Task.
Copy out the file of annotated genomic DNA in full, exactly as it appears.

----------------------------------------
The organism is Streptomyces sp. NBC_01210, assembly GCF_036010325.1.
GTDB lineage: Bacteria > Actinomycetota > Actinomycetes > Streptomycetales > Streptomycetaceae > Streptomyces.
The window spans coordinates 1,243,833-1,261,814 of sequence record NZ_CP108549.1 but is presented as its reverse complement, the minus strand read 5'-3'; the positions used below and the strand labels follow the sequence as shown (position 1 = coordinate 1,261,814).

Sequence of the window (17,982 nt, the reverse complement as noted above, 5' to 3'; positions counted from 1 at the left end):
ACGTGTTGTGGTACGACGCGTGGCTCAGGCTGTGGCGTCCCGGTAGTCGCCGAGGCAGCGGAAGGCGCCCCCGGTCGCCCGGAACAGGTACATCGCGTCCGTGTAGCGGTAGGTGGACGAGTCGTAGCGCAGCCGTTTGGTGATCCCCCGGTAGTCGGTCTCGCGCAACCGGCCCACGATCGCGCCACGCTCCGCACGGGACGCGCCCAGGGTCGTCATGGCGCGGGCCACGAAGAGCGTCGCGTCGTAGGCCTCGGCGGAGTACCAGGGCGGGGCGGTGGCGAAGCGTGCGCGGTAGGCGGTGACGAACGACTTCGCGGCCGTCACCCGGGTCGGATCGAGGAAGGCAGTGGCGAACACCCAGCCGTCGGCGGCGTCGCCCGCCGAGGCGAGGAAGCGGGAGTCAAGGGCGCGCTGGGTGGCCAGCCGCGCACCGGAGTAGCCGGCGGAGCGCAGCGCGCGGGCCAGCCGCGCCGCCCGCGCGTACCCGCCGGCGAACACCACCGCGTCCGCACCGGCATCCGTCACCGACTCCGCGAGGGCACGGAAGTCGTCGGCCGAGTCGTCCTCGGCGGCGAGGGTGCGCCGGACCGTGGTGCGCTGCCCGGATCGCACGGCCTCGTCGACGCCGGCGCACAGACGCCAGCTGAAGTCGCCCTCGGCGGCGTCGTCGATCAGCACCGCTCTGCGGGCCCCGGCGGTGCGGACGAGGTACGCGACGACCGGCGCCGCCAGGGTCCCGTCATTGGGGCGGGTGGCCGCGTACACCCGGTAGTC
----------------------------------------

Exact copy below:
The organism is Streptomyces sp. NBC_01210, assembly GCF_036010325.1.
GTDB lineage: Bacteria > Actinomycetota > Actinomycetes > Streptomycetales > Streptomycetaceae > Streptomyces.
The window spans coordinates 1,243,833-1,261,814 of sequence record NZ_CP108549.1 but is presented as its reverse complement, the minus strand read 5'-3'; the positions used below and the strand labels follow the sequence as shown (position 1 = coordinate 1,261,814).

Sequence of the window (17,982 nt, the reverse complement as noted above, 5' to 3'; positions counted from 1 at the left end):
ACGTGTTGTGGTACGACGCGTGGCTCAGGCTGTGGCGTCCCGGTAGTCGCCGAGGCAGCGGAAGGCGCCCCCGGTCGCCCGGAACAGGTACATCGCGTCCGTGTAGCGGTAGGTGGACGAGTCGTAGCGCAGCCGTTTGGTGATCCCCCGGTAGTCGGTCTCGCGCAACCGGCCCACGATCGCGCCACGCTCCGCACGGGACGCGCCCAGGGTCGTCATGGCGCGGGCCACGAAGAGCGTCGCGTCGTAGGCCTCGGCGGAGTACCAGGGCGGGGCGGTGGCGAAGCGTGCGCGGTAGGCGGTGACGAACGACTTCGCGGCCGTCACCCGGGTCGGATCGAGGAAGGCAGTGGCGAACACCCAGCCGTCGGCGGCGTCGCCCGCCGAGGCGAGGAAGCGGGAGTCAAGGGCGCGCTGGGTGGCCAGCCGCGCACCGGAGTAGCCGGCGGAGCGCAGCGCGCGGGCCAGCCGCGCCGCCCGCGCGTACCCGCCGGCGAACACCACCGCGTCCGCACCGGCATCCGTCACCGACTCCGCGAGGGCACGGAAGTCGTCGGCCGAGTCGTCCTCGGCGGCGAGGGTGCGCCGGACCGTGGTGCGCTGCCCGGATCGCACGGCCTCGTCGACGCCGGCGCACAGACGCCAGCTGAAGTCGCCCTCGGCGGCGTCGTCGATCAGCACCGCTCTGCGGGCCCCGGCGGTGCGGACGAGGTACGCGACGACCGGCGCCGCCAGGGTCCCGTCATTGGGGCGGGTGGCCGCGTACACCCGGTAGTC